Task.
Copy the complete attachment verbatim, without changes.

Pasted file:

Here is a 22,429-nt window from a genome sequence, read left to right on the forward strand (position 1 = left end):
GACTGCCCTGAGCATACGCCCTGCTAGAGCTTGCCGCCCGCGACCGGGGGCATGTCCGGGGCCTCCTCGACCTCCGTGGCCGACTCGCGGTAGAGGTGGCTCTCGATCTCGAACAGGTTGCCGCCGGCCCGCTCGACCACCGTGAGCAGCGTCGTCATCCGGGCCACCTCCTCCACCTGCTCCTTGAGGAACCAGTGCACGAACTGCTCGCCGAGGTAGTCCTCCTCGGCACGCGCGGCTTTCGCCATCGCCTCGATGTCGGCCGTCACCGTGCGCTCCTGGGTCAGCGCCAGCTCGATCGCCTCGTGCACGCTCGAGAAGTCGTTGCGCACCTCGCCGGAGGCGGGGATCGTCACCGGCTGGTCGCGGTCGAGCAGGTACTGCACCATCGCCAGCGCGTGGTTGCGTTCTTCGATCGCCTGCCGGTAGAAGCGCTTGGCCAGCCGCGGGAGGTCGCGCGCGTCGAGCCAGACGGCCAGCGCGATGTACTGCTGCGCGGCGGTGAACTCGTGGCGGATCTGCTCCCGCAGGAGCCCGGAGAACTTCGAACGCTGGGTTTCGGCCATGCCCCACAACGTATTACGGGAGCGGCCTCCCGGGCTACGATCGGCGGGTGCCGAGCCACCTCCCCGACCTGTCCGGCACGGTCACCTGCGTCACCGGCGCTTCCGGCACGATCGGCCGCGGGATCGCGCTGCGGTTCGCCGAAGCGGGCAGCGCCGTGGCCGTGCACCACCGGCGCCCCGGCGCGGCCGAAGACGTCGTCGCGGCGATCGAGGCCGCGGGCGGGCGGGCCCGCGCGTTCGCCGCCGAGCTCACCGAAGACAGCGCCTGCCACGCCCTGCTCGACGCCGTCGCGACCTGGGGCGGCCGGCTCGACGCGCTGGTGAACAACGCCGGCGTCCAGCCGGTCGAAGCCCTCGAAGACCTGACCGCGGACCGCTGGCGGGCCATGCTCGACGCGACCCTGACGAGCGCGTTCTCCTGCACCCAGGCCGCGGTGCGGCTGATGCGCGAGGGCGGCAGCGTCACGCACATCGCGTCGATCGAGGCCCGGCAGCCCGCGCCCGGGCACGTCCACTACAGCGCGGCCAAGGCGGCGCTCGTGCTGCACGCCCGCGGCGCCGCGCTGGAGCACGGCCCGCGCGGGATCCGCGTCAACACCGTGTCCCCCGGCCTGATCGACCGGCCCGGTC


Here is a 22,429-nt window from a genome sequence, read left to right on the forward strand (position 1 = left end):
GACTGCCCTGAGCATACGCCCTGCTAGAGCTTGCCGCCCGCGACCGGGGGCATGTCCGGGGCCTCCTCGACCTCCGTGGCCGACTCGCGGTAGAGGTGGCTCTCGATCTCGAACAGGTTGCCGCCGGCCCGCTCGACCACCGTGAGCAGCGTCGTCATCCGGGCCACCTCCTCCACCTGCTCCTTGAGGAACCAGTGCACGAACTGCTCGCCGAGGTAGTCCTCCTCGGCACGCGCGGCTTTCGCCATCGCCTCGATGTCGGCCGTCACCGTGCGCTCCTGGGTCAGCGCCAGCTCGATCGCCTCGTGCACGCTCGAGAAGTCGTTGCGCACCTCGCCGGAGGCGGGGATCGTCACCGGCTGGTCGCGGTCGAGCAGGTACTGCACCATCGCCAGCGCGTGGTTGCGTTCTTCGATCGCCTGCCGGTAGAAGCGCTTGGCCAGCCGCGGGAGGTCGCGCGCGTCGAGCCAGACGGCCAGCGCGATGTACTGCTGCGCGGCGGTGAACTCGTGGCGGATCTGCTCCCGCAGGAGCCCGGAGAACTTCGAACGCTGGGTTTCGGCCATGCCCCACAACGTATTACGGGAGCGGCCTCCCGGGCTACGATCGGCGGGTGCCGAGCCACCTCCCCGACCTGTCCGGCACGGTCACCTGCGTCACCGGCGCTTCCGGCACGATCGGCCGCGGGATCGCGCTGCGGTTCGCCGAAGCGGGCAGCGCCGTGGCCGTGCACCACCGGCGCCCCGGCGCGGCCGAAGACGTCGTCGCGGCGATCGAGGCCGCGGGCGGGCGGGCCCGCGCGTTCGCCGCCGAGCTCACCGAAGACAGCGCCTGCCACGCCCTGCTCGACGCCGTCGCGACCTGGGGCGGCCGGCTCGACGCGCTGGTGAACAACGCCGGCGTCCAGCCGGTCGAAGCCCTCGAAGACCTGACCGCGGACCGCTGGCGGGCCATGCTCGACGCGACCCTGACGAGCGCGTTCTCCTGCACCCAGGCCGCGGTGCGGCTGATGCGCGAGGGCGGCAGCGTCACGCACATCGCGTCGATCGAGGCCCGGCAGCCCGCGCCCGGGCACGTCCACTACAGCGCGGCCAAGGCGGCGCTCGTGCTGCACGCCCGCGGCGCCGCGCTGGAGCACGGCCCGCGCGGGATCCGCGTCAACACCGTGTCCCCCGGCCTGATCGACCGGCCCGGTC